A common theme has cropped up in my conversations with senior accountancy candidates over the past month or so. Many of them – whether they work in industry or practice – are burnt out. As a result of constant 50 – 70 hour weeks over the past few months, many of these candidates are feeling extremely overworked and increasingly undervalued.
And I don’t necessarily mean valued in a financial sense. I mean career progression or promotions have been paused or cancelled and work/life balance is virtually non-existent. The lines have particularly been blurred for those who have been working remotely throughout the pandemic.
Finance, particularly in industry, is often labelled as a support function and – as many candidates on the market will testify – support teams are often the first to be considered for redundancy. For those who are left behind, it means being expected to perform as a team of ten did when you are now a team of three or four.
Many candidates have found themselves operating and strategising at a higher level owing to redundancies or constant re-forecasting. There have been no title changes for many – so it is a case of all the responsibility and none of the reward.
Most importantly, my candidates are looking for that work/life balance to be restored. The level of work they are doing – and the hours – is simply unsustainable.
So, how do I support those senior end candidates who find themselves considering a move?
Ask the right questions
With all of my candidates, I like to drill down to the heart of the issue. What is making them want to leave? How can I avoid a repeat of that situation in a new role? Are there external factors impacting their decisions? All of these questions are important because there may be issues that can be fixed or addressed in their current role or there may be particular industries the candidate wants to avoid.
Look for transferable skills
If you are an accountant working in financial services, for example, would you be open to taking on a similar role in an engineering firm? I often ask my candidates if they would consider a change of industry (as well as a change of role) because that can make a big impact on career prospects, too. I will scan their CV for transferable skills and look out for where their strengths lie.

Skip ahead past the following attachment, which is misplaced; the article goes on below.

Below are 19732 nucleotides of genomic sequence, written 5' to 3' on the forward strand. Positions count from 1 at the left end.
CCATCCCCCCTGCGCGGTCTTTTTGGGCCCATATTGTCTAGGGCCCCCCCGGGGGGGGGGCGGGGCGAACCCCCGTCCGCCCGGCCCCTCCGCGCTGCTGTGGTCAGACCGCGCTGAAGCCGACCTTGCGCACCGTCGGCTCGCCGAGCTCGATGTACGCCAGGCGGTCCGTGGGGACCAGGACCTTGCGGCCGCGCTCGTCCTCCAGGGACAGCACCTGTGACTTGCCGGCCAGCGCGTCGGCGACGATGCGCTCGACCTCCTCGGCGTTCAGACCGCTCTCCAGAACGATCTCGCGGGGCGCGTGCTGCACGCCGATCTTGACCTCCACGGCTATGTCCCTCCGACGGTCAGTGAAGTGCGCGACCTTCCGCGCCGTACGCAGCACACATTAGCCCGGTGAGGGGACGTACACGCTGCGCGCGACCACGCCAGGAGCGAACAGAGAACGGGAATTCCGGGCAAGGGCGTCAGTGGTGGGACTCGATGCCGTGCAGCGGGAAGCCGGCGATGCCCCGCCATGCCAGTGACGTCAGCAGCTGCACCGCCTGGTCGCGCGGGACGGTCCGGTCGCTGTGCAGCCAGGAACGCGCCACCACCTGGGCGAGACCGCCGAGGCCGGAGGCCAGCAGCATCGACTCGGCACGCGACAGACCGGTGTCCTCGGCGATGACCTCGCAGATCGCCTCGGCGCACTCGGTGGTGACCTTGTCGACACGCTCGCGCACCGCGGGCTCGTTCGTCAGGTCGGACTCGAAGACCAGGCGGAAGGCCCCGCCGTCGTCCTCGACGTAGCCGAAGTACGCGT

For some senior candidates, the jobs market is a minefield. They haven’t looked for a new role in almost a decade and things have changed. So, I will coach them as to what employers are looking to see on their CV – it’s not just length of service that will impress. I talk them through personal branding, too, to stand out on the jobs market.
Video interview prep
The times they are a-changing, and 2020 has seen some of the biggest changes in the jobs market for decades. Not least, the lack of in-person interviews owing to the ongoing pandemic. So I will have an initial video chat with my candidates and explain to them how to perform well during an online interview, too.
A new job isn’t necessarily going to cure all ills. There are still many companies who – whilst they are doing all they can to support ongoing learning and development – perhaps can’t offer that £7k pay bump a candidate is looking for. I will always be honest about what’s available on the market and what decisions make the most sense, long term.
If you would like to speak to me about senior accountancy roles across industry and practice, you can click here to drop me a confidential email.